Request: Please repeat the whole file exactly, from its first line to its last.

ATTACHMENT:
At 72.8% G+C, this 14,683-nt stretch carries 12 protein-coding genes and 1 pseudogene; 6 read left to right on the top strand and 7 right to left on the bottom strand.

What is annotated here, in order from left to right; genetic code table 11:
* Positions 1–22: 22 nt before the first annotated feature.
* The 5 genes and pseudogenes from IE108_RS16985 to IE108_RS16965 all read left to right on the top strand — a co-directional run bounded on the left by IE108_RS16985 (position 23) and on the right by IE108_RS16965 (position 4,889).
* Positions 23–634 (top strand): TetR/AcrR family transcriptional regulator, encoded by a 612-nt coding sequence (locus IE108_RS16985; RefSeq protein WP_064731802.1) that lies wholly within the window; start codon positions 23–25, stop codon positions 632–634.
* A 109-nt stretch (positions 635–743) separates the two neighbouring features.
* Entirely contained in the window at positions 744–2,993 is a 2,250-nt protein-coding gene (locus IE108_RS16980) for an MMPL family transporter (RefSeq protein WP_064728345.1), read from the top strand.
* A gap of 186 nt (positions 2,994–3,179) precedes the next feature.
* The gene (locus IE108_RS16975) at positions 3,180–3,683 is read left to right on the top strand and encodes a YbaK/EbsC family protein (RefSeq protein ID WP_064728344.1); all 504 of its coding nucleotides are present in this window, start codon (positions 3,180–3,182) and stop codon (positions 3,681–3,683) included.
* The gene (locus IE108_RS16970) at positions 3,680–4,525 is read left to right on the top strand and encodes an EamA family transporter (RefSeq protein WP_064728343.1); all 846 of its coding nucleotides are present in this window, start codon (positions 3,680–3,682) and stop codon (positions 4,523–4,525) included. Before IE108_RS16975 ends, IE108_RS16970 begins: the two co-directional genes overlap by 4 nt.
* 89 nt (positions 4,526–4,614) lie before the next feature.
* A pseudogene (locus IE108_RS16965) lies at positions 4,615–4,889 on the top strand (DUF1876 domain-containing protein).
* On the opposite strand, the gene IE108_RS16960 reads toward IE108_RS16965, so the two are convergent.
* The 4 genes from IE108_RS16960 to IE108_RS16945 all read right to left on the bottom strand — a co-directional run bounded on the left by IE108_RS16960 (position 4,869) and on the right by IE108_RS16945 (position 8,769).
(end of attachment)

At 72.8% G+C, this 14,683-nt stretch carries 12 protein-coding genes and 1 pseudogene; 6 read left to right on the top strand and 7 right to left on the bottom strand.

What is annotated here, in order from left to right; genetic code table 11:
* Positions 1–22: 22 nt before the first annotated feature.
* The 5 genes and pseudogenes from IE108_RS16985 to IE108_RS16965 all read left to right on the top strand — a co-directional run bounded on the left by IE108_RS16985 (position 23) and on the right by IE108_RS16965 (position 4,889).
* Positions 23–634 (top strand): TetR/AcrR family transcriptional regulator, encoded by a 612-nt coding sequence (locus IE108_RS16985; RefSeq protein WP_064731802.1) that lies wholly within the window; start codon positions 23–25, stop codon positions 632–634.
* A 109-nt stretch (positions 635–743) separates the two neighbouring features.
* Entirely contained in the window at positions 744–2,993 is a 2,250-nt protein-coding gene (locus IE108_RS16980) for an MMPL family transporter (RefSeq protein WP_064728345.1), read from the top strand.
* A gap of 186 nt (positions 2,994–3,179) precedes the next feature.
* The gene (locus IE108_RS16975) at positions 3,180–3,683 is read left to right on the top strand and encodes a YbaK/EbsC family protein (RefSeq protein ID WP_064728344.1); all 504 of its coding nucleotides are present in this window, start codon (positions 3,180–3,182) and stop codon (positions 3,681–3,683) included.
* The gene (locus IE108_RS16970) at positions 3,680–4,525 is read left to right on the top strand and encodes an EamA family transporter (RefSeq protein WP_064728343.1); all 846 of its coding nucleotides are present in this window, start codon (positions 3,680–3,682) and stop codon (positions 4,523–4,525) included. Before IE108_RS16975 ends, IE108_RS16970 begins: the two co-directional genes overlap by 4 nt.
* 89 nt (positions 4,526–4,614) lie before the next feature.
* A pseudogene (locus IE108_RS16965) lies at positions 4,615–4,889 on the top strand (DUF1876 domain-containing protein).
* On the opposite strand, the gene IE108_RS16960 reads toward IE108_RS16965, so the two are convergent.
* The 4 genes from IE108_RS16960 to IE108_RS16945 all read right to left on the bottom strand — a co-directional run bounded on the left by IE108_RS16960 (position 4,869) and on the right by IE108_RS16945 (position 8,769).